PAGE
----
The BC Family Law Act defines guardians as the people responsible for:
- caring for and bringing up a child, and
- making decisions about that child.
Who can be a guardian?
When parents live together, they're both guardians of their children, even if they're not married. This means they share responsibility for their children's care and upbringing.
If the children's parents stop living together, both of them are still the children's guardians. It doesn't matter who moves out or who the children live with.
If a parent has never lived with their child, they're still a guardian if:
- they've taken care of their children regularly,
- there's an agreement or court order that says they're a guardian, or
- the other parent dies and they're named as a guardian in the will.
A parent who isn't a guardian can become one if they're named as a guardian in:
- a court order,
- an agreement (if there's no prior court order), or
- a will.
A person who isn't a parent can become a guardian only by court order or under a will. They can't become a child's guardian just because someone puts it into an agreement.
Once a person is named as a guardian, they'll always be a guardian unless:
- a court order takes away their right to be a guardian, or
- both parents agree that one of them will no longer be a guardian.
See Guardianship: Parenting time and parental responsibilities for more information about this.
Who can apply for a court order to become a guardian?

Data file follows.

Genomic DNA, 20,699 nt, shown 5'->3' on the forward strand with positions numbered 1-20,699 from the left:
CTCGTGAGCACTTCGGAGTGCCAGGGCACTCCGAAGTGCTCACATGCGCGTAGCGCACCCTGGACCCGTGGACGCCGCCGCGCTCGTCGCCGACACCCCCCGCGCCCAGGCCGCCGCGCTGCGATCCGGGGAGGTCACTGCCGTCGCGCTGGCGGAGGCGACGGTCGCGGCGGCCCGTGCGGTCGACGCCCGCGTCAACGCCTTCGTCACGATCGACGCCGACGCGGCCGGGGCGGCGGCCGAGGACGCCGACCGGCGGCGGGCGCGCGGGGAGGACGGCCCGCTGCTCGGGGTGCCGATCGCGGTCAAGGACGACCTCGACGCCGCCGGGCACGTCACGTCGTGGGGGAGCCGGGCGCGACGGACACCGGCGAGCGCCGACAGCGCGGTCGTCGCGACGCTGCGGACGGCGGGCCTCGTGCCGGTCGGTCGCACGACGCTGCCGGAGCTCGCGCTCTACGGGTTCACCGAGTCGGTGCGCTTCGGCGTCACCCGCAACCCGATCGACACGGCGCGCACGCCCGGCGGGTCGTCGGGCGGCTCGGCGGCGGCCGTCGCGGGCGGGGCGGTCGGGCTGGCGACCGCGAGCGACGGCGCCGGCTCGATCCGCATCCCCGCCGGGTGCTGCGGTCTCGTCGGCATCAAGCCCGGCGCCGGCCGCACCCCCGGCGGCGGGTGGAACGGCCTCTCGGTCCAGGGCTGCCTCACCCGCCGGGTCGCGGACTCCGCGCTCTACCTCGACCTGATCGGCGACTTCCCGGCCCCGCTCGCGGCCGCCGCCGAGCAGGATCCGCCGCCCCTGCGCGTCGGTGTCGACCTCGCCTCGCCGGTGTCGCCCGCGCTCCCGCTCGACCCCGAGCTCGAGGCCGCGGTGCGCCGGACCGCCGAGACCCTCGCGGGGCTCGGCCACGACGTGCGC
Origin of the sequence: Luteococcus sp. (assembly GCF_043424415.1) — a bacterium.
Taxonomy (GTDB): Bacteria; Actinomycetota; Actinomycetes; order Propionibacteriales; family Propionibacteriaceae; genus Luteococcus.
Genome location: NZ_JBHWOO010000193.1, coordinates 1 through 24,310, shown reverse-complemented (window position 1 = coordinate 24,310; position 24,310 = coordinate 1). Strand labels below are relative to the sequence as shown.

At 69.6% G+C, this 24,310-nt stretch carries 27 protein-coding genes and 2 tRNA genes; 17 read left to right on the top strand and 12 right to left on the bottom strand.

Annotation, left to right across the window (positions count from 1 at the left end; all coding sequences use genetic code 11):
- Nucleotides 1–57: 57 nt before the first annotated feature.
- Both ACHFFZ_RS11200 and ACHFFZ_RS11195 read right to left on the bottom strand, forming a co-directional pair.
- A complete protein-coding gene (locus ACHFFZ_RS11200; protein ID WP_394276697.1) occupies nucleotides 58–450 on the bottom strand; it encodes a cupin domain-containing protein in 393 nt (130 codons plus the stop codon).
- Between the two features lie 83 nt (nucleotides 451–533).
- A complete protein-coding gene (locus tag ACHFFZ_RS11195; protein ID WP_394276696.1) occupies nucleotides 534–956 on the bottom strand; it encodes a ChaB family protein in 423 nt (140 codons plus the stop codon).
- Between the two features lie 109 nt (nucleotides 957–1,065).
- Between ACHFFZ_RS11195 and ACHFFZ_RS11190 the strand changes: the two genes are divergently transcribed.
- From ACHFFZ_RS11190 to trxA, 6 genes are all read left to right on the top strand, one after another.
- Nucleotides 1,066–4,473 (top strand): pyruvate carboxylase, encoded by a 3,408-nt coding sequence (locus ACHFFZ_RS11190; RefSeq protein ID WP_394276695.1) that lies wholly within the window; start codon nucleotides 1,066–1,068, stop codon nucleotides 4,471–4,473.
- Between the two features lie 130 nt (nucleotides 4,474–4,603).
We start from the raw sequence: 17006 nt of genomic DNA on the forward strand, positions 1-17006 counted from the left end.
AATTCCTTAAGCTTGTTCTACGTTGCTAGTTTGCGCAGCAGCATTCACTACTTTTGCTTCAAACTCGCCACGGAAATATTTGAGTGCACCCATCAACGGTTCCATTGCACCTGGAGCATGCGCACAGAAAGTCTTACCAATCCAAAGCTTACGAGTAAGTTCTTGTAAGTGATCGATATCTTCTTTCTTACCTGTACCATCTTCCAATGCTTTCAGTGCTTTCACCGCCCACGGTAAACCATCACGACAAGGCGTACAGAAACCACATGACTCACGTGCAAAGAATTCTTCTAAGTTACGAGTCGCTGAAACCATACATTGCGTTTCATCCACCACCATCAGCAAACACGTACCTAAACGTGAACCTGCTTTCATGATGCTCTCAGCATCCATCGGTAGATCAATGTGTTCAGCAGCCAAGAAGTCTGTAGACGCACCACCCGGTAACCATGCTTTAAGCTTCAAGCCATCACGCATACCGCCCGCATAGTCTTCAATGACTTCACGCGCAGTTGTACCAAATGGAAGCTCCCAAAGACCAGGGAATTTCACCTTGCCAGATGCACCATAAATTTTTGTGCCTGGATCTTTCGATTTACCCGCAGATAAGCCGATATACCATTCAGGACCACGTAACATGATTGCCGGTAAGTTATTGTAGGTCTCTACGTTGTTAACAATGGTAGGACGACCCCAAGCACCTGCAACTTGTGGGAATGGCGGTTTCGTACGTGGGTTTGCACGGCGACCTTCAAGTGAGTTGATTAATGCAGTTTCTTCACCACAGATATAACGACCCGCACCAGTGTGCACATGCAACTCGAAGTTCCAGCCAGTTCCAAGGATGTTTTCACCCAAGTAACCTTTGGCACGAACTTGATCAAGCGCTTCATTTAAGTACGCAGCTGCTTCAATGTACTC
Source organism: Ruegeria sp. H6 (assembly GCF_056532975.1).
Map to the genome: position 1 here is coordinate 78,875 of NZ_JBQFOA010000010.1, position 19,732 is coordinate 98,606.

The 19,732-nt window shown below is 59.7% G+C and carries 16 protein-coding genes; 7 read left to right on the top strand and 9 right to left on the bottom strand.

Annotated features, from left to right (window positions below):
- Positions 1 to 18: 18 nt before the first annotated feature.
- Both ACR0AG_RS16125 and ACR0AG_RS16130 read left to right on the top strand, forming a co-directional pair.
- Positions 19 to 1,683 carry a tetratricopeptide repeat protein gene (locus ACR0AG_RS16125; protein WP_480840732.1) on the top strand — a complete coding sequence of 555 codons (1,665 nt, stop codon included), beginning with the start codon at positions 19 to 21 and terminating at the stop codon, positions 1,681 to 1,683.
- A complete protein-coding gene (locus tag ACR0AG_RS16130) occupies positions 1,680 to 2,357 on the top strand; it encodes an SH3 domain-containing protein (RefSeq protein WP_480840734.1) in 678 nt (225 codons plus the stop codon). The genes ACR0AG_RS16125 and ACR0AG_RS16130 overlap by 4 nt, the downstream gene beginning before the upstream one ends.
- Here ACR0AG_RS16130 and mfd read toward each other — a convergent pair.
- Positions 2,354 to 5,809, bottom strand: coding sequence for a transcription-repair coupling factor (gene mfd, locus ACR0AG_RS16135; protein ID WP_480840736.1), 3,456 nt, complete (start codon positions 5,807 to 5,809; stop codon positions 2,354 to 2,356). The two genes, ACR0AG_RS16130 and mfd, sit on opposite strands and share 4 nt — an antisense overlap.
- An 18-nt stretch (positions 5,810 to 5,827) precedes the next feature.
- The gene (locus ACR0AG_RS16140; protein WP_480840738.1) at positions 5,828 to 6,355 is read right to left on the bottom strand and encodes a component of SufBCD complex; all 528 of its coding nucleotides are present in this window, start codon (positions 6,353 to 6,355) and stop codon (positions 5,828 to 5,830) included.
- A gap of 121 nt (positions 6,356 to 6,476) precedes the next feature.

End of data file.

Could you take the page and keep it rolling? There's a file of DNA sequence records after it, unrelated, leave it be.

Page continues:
Anyone can apply to the court to become a guardian. For example:
- parents who aren't guardians
- step-parents (step-parents don't automatically become guardians no matter how long they live with a child)
- adult siblings (brothers or sisters)
- other family members
- people who aren't family members
The court is very careful about deciding who can be a guardian. It doesn't matter who the person is and what their relationship to the child is.
The Extended Family Program might be able to help you if you want to look after a relative's or friend's child for a while because:
- the Ministry of Children and Family Development is involved with their family,
- you don't want their children to go into foster care, and
- you're not a guardian and you don't plan to become a guardian.
Before you apply to become a guardian, see Temporary & Permanent Care Options for Kids and Teens in BC.
How do you apply?
To apply for guardianship, you need to file:
- an application to get a family order in either Provincial or Supreme Court, and
- a special guardianship affidavit.
Get a family order
First you need to decide whether you'll apply to Provincial or Supreme Court. Then follow one of our step-by-step guides:
- Start a family law case in Supreme Court, and then Get a final family order in Supreme Court if you both agree.
- Get a family order in Provincial Court if you both agree. When you fill out Application for a Family Law Matter Consent Order (Form 17), fill out Schedule 4, which tells the court you're applying to be a guardian.
- Get a family order in Provincial Court if you can't agree. When you fill out Application About a Family Law Matter (Form 3), fill out Schedule 7, which tells the court you're applying to be a guardian.